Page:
Image result for vice 2018 movie scenesMcKay as the brainy lovechild of early David O. Russell and 90's Oliver Stone, breaks a lot of cinematic rules here. He knows it. You know it. But hey, he doesn't really care. McKay infuses Vice with freeze frames, archive footage, reverie elements, bucked humor, and splashy editing. Granted, he sometimes wanes focus and skips the information superhighway (unlike in The Big Short) by showing more of the Chief of Staff positions Cheney held as opposed to what he actually did (this is only in the first hour or so). Still, Vice is commendable, outre oeuvre from Adam McKay. And it doesn't hurt that he gets great supporting work from Amy Adams, Tyler Perry, and Steve Carell (they play Lynne Cheney, Colin Powell, and Donald Rumsfeld respectively). Not as hate-filled or dour as some critics have rendered it to be, Vice might yield as one of this year's best. It gets a strong 3 star rating.

Written by Jesse Burleson

Saturday, December 22, 2018

Ride 2018 * * * Stars

RideDirector: Jeremy Ungar
Year: 2018
Rated NR
Rating: * * * Stars
Cast: Bella Thorne, Jessie Usher, Will Brill

An Uber driver named James who's also a striving actor, picks up two passengers. One is an attractive girl he fancies and the other is a screw loose killer out on a grandstanding power trip. Later on, these disparate strangers all wind up in the same car together with chaos ensuing. That's the gist of 2018's Ride, my latest review. In truth, I became extremely enthusiastic about Ride because it did affect me (especially the pic's first and second act). After seeing it, you yourself might think twice about pursuing a career in peer-to-peer, road-sharing.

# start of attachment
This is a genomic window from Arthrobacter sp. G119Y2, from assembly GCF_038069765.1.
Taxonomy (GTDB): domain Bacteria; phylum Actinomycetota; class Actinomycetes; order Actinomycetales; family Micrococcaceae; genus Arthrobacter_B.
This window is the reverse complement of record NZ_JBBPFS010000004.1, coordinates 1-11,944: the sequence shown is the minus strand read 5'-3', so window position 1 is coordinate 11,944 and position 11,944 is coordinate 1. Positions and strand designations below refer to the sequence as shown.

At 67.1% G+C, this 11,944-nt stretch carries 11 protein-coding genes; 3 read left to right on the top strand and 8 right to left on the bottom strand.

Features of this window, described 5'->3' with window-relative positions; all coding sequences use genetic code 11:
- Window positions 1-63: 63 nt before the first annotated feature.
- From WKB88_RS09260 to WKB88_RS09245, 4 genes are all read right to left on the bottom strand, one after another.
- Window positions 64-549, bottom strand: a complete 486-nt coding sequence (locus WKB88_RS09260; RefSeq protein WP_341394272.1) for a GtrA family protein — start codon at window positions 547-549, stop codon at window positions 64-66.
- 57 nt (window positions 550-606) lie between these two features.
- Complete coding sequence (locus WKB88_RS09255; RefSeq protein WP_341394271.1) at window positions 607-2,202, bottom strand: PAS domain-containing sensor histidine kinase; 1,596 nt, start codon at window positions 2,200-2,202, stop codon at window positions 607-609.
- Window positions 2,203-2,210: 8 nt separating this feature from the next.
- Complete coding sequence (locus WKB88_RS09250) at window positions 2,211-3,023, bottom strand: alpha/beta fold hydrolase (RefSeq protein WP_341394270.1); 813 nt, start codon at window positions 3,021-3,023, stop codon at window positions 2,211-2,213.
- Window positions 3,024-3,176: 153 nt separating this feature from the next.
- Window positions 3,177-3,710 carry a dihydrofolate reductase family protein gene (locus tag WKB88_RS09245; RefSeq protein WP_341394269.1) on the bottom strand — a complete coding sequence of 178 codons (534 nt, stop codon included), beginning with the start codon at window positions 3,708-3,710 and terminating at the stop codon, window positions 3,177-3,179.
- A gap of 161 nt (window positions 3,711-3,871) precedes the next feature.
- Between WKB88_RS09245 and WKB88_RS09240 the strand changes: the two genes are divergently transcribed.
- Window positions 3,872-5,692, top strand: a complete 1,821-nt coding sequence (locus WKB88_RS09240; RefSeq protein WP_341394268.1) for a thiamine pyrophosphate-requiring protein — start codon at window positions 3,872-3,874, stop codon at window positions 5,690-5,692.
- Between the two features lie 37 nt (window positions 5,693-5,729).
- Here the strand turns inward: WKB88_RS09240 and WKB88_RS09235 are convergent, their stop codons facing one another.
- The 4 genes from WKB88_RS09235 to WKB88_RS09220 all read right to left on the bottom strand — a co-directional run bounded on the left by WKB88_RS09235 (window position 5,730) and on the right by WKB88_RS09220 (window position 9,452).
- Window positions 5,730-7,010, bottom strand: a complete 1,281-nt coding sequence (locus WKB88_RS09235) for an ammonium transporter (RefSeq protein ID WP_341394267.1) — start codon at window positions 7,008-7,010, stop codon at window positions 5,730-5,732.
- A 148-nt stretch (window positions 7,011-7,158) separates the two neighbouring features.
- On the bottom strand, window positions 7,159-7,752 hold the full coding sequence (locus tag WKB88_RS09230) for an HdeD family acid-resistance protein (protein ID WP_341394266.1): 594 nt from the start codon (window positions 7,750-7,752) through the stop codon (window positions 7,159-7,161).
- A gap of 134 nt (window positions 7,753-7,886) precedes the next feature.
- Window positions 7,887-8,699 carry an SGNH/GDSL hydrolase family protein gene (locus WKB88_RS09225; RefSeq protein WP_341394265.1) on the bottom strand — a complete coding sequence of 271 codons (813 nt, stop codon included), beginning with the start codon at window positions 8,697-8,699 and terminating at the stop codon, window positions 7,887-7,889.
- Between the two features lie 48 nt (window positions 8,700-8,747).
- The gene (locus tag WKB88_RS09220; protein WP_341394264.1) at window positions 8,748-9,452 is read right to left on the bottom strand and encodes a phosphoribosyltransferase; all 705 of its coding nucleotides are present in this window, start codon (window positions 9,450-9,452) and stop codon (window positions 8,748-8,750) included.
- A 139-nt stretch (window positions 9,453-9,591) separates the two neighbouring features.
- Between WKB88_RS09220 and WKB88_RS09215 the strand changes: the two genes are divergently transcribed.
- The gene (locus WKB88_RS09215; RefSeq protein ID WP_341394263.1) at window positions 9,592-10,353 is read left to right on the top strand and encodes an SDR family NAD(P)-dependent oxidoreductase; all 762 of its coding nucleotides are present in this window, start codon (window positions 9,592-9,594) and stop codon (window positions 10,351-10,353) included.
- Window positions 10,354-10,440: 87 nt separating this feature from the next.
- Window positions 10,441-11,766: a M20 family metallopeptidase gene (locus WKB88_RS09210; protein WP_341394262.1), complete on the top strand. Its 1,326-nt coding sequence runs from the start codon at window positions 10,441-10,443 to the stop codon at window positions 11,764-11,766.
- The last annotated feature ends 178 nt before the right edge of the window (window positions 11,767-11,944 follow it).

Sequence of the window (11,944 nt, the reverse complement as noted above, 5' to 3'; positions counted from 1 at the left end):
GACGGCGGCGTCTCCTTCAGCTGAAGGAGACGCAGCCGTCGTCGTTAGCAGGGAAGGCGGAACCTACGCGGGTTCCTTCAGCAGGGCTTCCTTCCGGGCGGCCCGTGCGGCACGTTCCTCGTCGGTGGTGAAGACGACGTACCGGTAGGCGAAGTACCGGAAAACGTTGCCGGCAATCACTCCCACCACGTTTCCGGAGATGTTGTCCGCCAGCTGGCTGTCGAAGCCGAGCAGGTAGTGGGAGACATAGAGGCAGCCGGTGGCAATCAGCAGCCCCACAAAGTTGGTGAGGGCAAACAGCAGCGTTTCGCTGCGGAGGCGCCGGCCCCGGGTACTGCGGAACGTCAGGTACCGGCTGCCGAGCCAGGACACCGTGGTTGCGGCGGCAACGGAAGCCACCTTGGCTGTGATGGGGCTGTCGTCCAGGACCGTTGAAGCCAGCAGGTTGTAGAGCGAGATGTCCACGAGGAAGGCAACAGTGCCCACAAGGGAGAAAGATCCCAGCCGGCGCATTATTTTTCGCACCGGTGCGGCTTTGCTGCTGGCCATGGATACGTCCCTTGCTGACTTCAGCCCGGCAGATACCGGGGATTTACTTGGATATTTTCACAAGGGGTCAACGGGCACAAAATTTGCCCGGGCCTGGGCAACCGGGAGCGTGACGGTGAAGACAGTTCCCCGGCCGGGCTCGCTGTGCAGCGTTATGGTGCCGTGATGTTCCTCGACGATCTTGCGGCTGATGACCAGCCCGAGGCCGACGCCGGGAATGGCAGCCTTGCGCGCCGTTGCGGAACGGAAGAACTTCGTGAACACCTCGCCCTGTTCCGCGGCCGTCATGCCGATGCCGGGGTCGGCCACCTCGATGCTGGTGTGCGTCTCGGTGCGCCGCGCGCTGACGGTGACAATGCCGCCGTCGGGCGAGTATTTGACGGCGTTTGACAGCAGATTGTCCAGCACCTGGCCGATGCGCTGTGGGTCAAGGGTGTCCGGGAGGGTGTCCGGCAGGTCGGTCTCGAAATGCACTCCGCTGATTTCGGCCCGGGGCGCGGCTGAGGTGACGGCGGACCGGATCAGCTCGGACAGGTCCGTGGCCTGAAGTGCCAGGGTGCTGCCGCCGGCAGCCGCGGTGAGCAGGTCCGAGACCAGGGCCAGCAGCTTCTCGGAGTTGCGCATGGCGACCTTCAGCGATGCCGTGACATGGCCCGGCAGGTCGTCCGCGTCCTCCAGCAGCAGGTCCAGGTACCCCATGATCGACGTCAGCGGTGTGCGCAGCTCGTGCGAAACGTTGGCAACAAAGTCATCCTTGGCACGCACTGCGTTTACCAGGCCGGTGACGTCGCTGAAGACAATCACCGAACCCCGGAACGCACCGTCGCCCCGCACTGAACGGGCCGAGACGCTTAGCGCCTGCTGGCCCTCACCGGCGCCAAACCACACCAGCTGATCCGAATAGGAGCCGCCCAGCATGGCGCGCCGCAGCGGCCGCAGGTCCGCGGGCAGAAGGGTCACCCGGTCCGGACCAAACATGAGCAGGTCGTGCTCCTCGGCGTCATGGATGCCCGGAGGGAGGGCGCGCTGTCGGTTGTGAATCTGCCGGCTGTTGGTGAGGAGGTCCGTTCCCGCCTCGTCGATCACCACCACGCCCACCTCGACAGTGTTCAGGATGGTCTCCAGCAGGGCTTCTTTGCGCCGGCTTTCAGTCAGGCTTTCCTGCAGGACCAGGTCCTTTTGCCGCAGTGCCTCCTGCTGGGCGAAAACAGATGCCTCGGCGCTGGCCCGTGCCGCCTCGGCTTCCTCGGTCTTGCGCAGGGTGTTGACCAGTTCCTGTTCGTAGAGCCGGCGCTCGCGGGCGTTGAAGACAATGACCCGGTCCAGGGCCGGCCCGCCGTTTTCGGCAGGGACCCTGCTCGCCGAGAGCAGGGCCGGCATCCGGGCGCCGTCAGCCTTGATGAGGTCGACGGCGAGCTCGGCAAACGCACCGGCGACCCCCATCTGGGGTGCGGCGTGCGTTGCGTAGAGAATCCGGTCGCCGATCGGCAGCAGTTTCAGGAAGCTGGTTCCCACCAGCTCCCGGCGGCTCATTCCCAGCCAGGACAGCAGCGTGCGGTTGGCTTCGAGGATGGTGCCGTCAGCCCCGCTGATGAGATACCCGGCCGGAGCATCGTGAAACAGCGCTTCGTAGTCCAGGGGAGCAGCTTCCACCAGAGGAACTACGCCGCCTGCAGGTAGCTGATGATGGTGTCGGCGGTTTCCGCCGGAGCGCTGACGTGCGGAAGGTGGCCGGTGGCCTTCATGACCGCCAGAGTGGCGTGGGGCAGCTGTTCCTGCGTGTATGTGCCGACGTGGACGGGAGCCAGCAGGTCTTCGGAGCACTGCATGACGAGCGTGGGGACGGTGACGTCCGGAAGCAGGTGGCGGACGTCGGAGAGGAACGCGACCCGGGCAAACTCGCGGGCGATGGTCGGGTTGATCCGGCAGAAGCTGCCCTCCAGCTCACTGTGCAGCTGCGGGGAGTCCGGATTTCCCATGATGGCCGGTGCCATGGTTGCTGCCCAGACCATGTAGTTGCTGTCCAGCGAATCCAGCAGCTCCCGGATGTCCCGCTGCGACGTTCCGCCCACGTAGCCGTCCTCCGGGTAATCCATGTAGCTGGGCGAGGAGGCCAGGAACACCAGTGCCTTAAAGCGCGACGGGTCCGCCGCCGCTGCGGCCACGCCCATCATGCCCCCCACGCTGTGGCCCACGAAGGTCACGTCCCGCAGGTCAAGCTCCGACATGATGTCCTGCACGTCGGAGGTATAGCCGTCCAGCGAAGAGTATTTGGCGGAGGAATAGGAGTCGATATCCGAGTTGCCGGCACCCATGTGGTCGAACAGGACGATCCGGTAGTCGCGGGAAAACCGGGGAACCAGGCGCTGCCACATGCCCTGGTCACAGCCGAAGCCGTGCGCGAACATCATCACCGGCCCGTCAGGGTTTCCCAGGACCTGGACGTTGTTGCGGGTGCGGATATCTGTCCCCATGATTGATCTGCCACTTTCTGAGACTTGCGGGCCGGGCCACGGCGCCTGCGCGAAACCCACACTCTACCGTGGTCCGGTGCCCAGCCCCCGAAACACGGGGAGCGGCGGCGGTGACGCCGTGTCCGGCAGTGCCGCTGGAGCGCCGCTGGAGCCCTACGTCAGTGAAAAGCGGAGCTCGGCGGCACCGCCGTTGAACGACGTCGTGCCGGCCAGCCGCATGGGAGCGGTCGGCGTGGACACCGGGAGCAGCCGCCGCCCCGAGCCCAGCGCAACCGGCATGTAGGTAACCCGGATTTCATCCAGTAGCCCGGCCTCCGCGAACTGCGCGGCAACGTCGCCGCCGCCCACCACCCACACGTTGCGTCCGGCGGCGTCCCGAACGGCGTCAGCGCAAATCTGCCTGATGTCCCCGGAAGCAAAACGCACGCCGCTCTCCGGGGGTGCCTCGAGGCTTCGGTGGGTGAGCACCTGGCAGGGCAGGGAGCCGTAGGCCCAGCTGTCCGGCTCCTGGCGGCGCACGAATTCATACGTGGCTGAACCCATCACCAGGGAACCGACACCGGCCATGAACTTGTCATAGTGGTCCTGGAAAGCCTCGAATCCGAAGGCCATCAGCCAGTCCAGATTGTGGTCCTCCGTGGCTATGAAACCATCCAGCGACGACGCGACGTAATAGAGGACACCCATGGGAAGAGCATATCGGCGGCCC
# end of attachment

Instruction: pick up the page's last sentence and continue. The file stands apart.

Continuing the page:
Released at a running time of 79 minutes when all you really want is more cinematic cowbell, Ride is like an independent film version of Collateral coupled with pop jams akin to last year's Baby Driver (look out for the .44 Magnum, Taxi Driver reference as well). With Ride, rookie director Jeremy Ungar concocts a seething little flick that feels dangerous and visibly chancy from the opening frame. He careens with long takes and effectively uses the darkened, silhouetted streets of LA as his swallowing backdrop. Kudos also goes out to Austrian Paul Haslinger for his contribution to Ride's brilliantly numbing, techno soundtrack.

Image result for ride 2018 movie scenesSo yeah, Ride's villain Bruno (played with gusto by Will Brill) doesn't have a lot of motive or reason for being such a souped-up whack job. And yes, Ride's abrupt coda, spur, and close-packed editing leaves you with a few more questions than answers. Still, this movie has the performances, pacing, and macabre to sort of hit you in the gut. Ride despite being just a snippet of thriller/drama greatness, still gets your pulse racing (no pun intended). Oh and you'll never hear R. Kelly's "Ignition (Remix)" the same way in the near future (again no pun intended). My rating: 3 stars.

Written by Jesse Burleson